Latest observations of Mammals

Mammals are familiar to everyone. Apart from ourselves, our domestic pets and farm animals, there are about 290 terrestrial species of wild mammals in Southern Africa. These include about 78 rodent, 75 bat, 44 ungulate and 37 carnivore species.

Mammals live in various habitats on land, and there are also marine mammals: seals, whales, dolphins and porpoises. Some mammals are confined to more-or-less natural habitats, but others do well in urban areas, and can be found in the middle of towns.

  • The two forest biomes (Afrotemperate Forest and Eastern Lowland Forest) contain many mammal species, with Blue Duiker and Red Squirrel particularly associated with lowland forests.
  • The Savanna Biome, or Bushveld, supports a rich fauna of browsing and grazing mammals, including many antelope.
  • The two Karoo Biomes (Nama Karoo and Succulent Karoo ) support mammals typically associated with Arid Savanna, and are particularly known for Springbok and Gemsbok.
  • The Albany Thicket Biome shares many species with savannas, and does not appear to have a special mammalian fauna. It does support a large biomass of browsing and grazing mammals.
  • The Fynbos Biome is poor in mammal species, with Fynbos types also poor in numbers of mammals. However, it supports a number of endemic species, especially Rodents.
  • The Grassland Biome once supported huge herds of grazing mammals, including Quagga and Black Wildebeest. The Sweetveld probably supported game year-round, whereas the Sourveld was grazed seasonally. These are now largely replaced by beef herds.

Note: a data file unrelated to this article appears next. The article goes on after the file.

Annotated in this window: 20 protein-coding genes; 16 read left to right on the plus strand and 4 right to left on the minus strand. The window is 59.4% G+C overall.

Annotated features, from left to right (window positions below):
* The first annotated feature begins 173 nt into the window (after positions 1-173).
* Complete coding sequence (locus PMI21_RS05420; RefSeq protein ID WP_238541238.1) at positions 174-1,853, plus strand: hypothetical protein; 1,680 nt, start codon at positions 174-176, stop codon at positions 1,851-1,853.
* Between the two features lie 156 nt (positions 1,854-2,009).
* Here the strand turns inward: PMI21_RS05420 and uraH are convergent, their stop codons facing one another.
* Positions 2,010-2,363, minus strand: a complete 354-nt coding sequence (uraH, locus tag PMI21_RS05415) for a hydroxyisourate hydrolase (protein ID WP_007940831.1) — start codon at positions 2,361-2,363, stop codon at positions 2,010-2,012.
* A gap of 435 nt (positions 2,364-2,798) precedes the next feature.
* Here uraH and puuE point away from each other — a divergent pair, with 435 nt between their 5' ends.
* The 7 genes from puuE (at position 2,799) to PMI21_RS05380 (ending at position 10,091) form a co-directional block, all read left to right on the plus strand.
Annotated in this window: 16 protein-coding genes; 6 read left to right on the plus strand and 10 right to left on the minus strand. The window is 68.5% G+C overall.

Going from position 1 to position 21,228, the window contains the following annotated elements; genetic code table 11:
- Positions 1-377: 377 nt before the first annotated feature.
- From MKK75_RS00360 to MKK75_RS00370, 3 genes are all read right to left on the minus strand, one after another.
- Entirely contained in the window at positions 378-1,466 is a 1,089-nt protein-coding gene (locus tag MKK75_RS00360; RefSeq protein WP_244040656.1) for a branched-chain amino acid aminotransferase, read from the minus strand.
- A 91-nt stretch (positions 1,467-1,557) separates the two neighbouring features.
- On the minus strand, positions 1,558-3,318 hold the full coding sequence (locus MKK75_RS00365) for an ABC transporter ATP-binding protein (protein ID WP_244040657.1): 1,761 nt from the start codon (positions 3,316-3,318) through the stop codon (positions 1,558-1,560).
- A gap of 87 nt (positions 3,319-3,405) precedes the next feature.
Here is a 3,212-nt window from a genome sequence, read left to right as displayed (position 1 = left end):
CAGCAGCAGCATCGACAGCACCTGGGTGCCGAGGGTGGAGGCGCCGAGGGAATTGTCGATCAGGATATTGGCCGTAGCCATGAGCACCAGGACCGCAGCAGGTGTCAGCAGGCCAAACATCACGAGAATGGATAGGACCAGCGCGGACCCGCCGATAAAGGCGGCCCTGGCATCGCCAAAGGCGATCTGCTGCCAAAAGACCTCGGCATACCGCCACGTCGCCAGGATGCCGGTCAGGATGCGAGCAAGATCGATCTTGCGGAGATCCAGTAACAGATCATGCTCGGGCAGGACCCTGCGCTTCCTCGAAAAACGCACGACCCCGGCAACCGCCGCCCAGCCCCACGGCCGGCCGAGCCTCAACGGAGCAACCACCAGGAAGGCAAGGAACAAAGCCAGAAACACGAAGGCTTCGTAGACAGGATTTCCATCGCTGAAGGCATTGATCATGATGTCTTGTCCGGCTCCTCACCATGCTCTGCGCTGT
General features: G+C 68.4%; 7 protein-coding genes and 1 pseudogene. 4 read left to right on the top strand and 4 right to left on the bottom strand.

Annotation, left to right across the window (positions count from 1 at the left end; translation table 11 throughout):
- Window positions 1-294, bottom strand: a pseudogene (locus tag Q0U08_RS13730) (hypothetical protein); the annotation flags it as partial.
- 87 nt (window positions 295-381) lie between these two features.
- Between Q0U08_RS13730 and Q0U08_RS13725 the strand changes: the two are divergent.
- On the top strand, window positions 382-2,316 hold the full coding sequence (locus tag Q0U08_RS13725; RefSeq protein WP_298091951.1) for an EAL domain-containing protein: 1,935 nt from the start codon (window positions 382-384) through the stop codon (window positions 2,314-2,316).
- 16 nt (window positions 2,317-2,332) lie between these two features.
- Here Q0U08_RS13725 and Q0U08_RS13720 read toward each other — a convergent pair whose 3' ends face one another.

• The Namib Desert has low numbers of mammals, with two endemic Gerbils.
  • The rivers play a major role in maintaining herds in the dry seasons. The Okavango Swamps and Chobe flood plains are home to endemic species.
  • Marine mammals include mainly seals (Cape Furseal, and 2 stragglers), Cape Clawless Otters, dolphins and whales (37 species, including Southern Right Whale and Humpback Whale).


Many mammals can be recognised on sight by their characteristic shape, colours and behaviour. However, the more elusive groups (like mice, shrews or otters) and nocturnal species will usually only be seen by their signs. Many mammals can be identified from their footprints, droppings, or feeding signs.

Bats pose another challenge by flying around at night. They can often identified from their ultrasound calls, with the help of 'bat detector' equipment that allows the calls to be recorded and analysed.

To see some of the rarer mammals you may like to join an organised survey project. Thee ae several such projects such as:

  • Otters.

Photography for identification

Most mammals are wary of humans, so it can be difficult to get near to them for photography. Using binoculars and making notes can be a good way of recording your observations to help with identification.

Where mammal signs are involved then photography becomes much easier. Try to get one or two close-ups, plus a wider shot of the feeding damage, droppings, etc., showing the surrounding habitat. Give some indication of size, either in the photo itself or by measuring the item and recording that information.

Useful links

Mammals group links

User login